Today it's as if a blanket of fog has dropped over commerce; visibility is near zero.
Put every blanket you own on your bed, just to get warm, just for a moment.
Prince, Paris, and blanket are likely getting earfuls of their relatives' bickering.
Bush era Republicans are making their anger known after the RNC passed a resolution denouncing the NSA's "blanket surveillance."
Both bodies were lying in the back of a truck, partially covered by a blanket.
It was stuffy and hot, but Yetta, in spite of her shawl and blanket, shivered when the intermission was over.
I carried her into my sister's room, and laid her on a blanket.
One old creature threw a blanket over her head in such a way that it might cover her face.
Red Feather offered his blanket to Dot, but she shook her head.
He looked under the berth, peered into the corners, and pulled back the blanket and sheet.
c.1300, "bed-clothing; white woolen stuff," from Old French blanchet "light wool or flannel cloth; an article made of this material," diminutive of blanc "white" (see blank (adj.), which had a secondary sense of "a white cloth." Wet blanket (1830) is from the notion of a person who throws a damper on social situations like a wet blanket smothers a fire. In U.S. history, a blanket Indian (1859) was one using the traditional garment instead of wearing Western dress.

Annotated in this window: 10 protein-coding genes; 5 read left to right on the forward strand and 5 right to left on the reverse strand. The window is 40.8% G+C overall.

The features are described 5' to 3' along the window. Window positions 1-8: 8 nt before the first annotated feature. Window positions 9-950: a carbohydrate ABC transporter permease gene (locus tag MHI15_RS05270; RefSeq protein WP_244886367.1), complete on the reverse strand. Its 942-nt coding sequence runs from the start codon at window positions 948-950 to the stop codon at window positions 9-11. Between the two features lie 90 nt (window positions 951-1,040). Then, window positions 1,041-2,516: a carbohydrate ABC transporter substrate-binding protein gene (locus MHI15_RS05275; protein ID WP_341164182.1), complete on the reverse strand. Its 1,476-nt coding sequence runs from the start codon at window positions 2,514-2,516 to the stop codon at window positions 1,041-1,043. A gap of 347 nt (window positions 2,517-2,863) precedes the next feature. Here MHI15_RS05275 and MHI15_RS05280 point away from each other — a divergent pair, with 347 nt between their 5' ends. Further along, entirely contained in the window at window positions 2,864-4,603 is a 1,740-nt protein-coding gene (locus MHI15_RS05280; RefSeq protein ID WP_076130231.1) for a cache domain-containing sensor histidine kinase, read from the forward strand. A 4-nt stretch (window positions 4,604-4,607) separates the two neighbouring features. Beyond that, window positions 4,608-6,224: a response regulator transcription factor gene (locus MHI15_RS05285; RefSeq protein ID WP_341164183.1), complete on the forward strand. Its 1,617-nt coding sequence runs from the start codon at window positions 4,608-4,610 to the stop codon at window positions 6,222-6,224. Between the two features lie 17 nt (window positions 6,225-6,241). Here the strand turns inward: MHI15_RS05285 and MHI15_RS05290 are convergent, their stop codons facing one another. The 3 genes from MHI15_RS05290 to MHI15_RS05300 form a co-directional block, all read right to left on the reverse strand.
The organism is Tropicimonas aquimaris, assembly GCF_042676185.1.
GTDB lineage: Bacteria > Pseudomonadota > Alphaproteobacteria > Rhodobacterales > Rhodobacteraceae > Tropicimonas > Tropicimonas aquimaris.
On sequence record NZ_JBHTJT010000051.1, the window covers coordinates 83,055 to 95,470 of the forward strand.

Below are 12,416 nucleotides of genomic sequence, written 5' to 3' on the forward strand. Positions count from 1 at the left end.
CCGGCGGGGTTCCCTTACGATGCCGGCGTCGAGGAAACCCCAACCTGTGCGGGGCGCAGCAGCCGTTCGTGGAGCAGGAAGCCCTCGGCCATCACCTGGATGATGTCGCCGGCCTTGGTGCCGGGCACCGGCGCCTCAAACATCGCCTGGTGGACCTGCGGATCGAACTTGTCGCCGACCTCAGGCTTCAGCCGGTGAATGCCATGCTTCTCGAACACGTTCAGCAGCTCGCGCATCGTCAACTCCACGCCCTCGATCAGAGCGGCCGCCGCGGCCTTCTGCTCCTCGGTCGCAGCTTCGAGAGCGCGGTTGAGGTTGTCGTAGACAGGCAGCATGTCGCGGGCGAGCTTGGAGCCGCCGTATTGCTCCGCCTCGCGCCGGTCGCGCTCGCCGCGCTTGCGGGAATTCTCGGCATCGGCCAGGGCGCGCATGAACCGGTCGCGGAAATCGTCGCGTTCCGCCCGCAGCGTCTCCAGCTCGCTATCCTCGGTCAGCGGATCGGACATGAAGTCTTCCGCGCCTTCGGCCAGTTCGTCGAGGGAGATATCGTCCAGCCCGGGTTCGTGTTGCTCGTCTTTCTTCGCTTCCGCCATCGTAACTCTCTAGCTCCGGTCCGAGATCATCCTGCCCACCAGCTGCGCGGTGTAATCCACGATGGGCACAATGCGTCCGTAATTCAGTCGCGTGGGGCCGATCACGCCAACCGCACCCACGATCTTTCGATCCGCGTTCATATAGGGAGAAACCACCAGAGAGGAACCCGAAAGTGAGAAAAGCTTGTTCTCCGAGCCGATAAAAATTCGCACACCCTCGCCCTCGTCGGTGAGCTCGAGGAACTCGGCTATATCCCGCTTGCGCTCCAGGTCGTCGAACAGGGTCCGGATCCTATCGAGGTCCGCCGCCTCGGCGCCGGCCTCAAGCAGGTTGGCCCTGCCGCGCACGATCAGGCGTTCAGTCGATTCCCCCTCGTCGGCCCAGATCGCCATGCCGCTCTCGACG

Only 26,000 blanket Indians are left in the United States. ["Atlantic Monthly," March 1906]
c.1600, "to cover with or as with a blanket;" also "to toss in a blanket" (as punishment), from blanket (n.). Related: Blanketed; blanketing.